This is an August 2007 copy of a website maintained by the Center for International Policy. It is posted here for historical purposes. The Center for International Policy no longer maintains this resource.

Home
|
Analyses
|
Aid
|
|
|
News
|
|
|
|
Last Updated:3/20/00
Press release by Rep. Jan Schakowsky (D-Illinois), February 15, 2000
FEBRUARY 15, 2000

SCHAKOWSKY RAISES MAJOR CONCERNS ABOUT PROPOSED $1.6 BILLION AID PACKAGE TO COLUMBIA

WASHINGTON, D.C. - U.S. Representative Jan Schakowsky (D-IL) today expressed grave concerns about the $1.6 billion in proposed aid to Columbia. During a hearing of the Government Reform Subcommittee on Criminal Justice, Drug Policy and Human Resources, Schakowsky questioned the current U.S. policy of investing billions of dollars in a military drug war that has yielded little or no results.
"From 1990 to 1998, we spent $625 million in Columbia and here is what we got: a 50% increase in coca production," Schakowsky said.

"Considering the demonstrated failure of militarized eradication efforts to date, why should we believe that we would achieve results by increasing the amount we already spend? What will it take to achieve victory in Columbia and are we prepared to make that commitment in dollars and lives?" she asked during today's hearing.

Schakowsky also said that the involvement by our government in this conflict could draw the U.S. into Columbia's civil war. She specifically pointed to a recent Op-ed by former U.S. Ambassador to El Salvador Robert White, where he stated that our current intervention in Columbia is reminiscent of the U.S. failed policies in El Salvador and Vietnam. Schakowsky has invited Ambassador White to brief her colleagues on the Colombian situation.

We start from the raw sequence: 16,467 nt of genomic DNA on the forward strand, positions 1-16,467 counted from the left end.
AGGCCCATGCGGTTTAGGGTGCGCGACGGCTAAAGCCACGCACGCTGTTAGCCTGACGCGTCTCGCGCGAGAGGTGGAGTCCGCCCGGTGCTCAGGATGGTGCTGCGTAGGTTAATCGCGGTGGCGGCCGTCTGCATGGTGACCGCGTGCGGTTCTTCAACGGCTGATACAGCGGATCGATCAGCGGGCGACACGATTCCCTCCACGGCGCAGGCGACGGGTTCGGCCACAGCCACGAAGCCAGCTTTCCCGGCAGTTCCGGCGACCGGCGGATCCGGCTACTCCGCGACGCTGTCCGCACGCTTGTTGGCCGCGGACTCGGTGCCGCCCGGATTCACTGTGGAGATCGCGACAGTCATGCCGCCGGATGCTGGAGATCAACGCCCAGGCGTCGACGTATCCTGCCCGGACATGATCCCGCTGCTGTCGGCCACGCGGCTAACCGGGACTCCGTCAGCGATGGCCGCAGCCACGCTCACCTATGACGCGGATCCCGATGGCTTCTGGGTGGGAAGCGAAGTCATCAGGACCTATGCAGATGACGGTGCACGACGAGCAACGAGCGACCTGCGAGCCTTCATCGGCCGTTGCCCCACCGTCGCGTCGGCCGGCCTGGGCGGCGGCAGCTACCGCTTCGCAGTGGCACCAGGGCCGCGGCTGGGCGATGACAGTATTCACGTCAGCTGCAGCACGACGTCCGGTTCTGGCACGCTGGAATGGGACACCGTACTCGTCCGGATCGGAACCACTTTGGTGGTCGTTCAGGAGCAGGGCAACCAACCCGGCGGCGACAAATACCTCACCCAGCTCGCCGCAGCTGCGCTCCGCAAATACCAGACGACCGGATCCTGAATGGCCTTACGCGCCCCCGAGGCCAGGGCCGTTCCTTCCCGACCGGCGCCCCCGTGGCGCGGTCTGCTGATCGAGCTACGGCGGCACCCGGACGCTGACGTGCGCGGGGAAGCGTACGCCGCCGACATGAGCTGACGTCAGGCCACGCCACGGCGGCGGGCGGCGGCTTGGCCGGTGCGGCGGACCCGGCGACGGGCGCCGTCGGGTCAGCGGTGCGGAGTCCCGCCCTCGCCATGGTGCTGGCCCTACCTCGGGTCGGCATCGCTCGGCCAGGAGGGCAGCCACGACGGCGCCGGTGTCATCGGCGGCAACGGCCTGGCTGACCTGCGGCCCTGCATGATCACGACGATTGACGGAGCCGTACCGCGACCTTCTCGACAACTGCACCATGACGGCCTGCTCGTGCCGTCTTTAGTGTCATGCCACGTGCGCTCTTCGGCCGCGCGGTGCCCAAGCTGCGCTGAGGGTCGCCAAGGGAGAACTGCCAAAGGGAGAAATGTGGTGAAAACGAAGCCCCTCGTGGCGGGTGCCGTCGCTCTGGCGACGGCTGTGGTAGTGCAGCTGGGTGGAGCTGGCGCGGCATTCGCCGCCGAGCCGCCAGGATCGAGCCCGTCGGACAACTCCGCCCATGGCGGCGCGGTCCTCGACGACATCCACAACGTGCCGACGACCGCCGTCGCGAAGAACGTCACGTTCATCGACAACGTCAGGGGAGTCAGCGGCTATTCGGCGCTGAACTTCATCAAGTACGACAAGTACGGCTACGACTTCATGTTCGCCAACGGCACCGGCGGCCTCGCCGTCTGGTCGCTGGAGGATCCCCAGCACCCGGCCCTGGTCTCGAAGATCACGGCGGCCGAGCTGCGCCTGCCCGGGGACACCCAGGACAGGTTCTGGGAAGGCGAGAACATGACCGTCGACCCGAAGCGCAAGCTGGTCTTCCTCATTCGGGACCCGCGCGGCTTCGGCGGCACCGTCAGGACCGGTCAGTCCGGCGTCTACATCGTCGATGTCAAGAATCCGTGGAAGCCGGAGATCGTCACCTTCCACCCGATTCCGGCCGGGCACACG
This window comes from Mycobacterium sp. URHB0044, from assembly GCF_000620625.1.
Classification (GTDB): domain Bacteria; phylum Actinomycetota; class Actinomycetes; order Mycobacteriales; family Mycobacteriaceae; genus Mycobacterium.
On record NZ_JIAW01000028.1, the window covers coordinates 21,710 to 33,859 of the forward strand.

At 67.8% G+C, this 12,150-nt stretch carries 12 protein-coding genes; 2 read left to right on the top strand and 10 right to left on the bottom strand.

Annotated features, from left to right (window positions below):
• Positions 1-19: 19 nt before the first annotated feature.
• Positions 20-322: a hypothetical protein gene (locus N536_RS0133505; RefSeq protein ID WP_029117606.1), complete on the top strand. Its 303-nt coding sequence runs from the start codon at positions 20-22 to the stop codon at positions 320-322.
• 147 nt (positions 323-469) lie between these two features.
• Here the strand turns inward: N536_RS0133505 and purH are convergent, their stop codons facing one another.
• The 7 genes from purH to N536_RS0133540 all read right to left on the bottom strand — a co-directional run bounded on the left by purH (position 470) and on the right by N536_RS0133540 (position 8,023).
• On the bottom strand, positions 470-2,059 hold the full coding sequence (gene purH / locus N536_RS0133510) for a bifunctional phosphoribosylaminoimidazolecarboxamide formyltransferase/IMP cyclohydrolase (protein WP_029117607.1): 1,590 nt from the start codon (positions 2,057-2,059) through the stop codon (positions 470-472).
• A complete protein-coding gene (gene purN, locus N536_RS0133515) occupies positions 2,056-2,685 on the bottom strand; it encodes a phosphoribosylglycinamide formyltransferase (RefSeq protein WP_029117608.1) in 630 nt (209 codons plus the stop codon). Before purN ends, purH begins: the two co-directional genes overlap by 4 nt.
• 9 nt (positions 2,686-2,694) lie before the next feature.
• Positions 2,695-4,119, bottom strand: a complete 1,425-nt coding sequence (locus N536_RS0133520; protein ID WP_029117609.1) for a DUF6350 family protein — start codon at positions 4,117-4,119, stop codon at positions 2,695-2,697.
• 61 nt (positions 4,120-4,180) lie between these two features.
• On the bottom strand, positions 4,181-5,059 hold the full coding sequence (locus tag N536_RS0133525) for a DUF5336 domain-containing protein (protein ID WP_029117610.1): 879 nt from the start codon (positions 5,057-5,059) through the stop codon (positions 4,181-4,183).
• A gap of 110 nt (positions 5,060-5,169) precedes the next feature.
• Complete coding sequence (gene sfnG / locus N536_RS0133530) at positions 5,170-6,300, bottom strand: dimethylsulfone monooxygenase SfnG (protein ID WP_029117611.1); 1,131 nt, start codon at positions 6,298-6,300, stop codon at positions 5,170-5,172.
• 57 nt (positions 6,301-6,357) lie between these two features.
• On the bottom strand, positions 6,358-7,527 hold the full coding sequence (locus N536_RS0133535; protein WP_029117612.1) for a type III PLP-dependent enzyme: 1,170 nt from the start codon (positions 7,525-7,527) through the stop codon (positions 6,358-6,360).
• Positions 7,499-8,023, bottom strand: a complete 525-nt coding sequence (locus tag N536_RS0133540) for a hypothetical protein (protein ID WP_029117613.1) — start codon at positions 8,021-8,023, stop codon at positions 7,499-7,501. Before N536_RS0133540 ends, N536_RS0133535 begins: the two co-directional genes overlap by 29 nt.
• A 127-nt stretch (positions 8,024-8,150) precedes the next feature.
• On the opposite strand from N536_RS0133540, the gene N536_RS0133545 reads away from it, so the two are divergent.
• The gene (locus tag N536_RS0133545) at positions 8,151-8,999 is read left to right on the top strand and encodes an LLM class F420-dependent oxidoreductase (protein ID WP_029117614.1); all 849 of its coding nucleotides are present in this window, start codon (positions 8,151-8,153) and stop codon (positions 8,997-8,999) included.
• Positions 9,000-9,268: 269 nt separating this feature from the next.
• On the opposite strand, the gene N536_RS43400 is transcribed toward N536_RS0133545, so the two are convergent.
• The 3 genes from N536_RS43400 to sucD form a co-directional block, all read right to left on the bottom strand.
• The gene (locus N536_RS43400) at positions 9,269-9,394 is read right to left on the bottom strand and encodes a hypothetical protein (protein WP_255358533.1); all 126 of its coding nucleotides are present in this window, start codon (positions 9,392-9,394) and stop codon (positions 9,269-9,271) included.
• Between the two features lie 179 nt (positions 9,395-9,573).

Furthermore, Schakowsky expressed concern that the aid package does not include adequate accountability measures even though the Colombian armed forced have been linked to human rights abuses and paramilitary groups. More than 100,000 people have died in Columbia's civil war.

"We must find more innovative approaches to cut drug use. We know that each dollar spent on treatment here at home is 23 more times effective than eradication," Schakowsky said. She pointed to a recent report by the RAND Corporation which found that providing treatment to cocaine users is ten times more effective than drug interdiction schemes and 23 times more effective than eradicating coca at its source.

As of March 13, 2000, this document is also available at http://www.house.gov/apps/list/press/il09_schakowsky/pr2_15_00columbia.html

Google
Search WWW Search ciponline.org

Asia
|
Colombia
|
|
Financial Flows
|
National Security
|

Center for International Policy
1717 Massachusetts Avenue NW
Suite 801
Washington, DC 20036
(202) 232-3317 / fax (202) 232-3440
cip@ciponline.org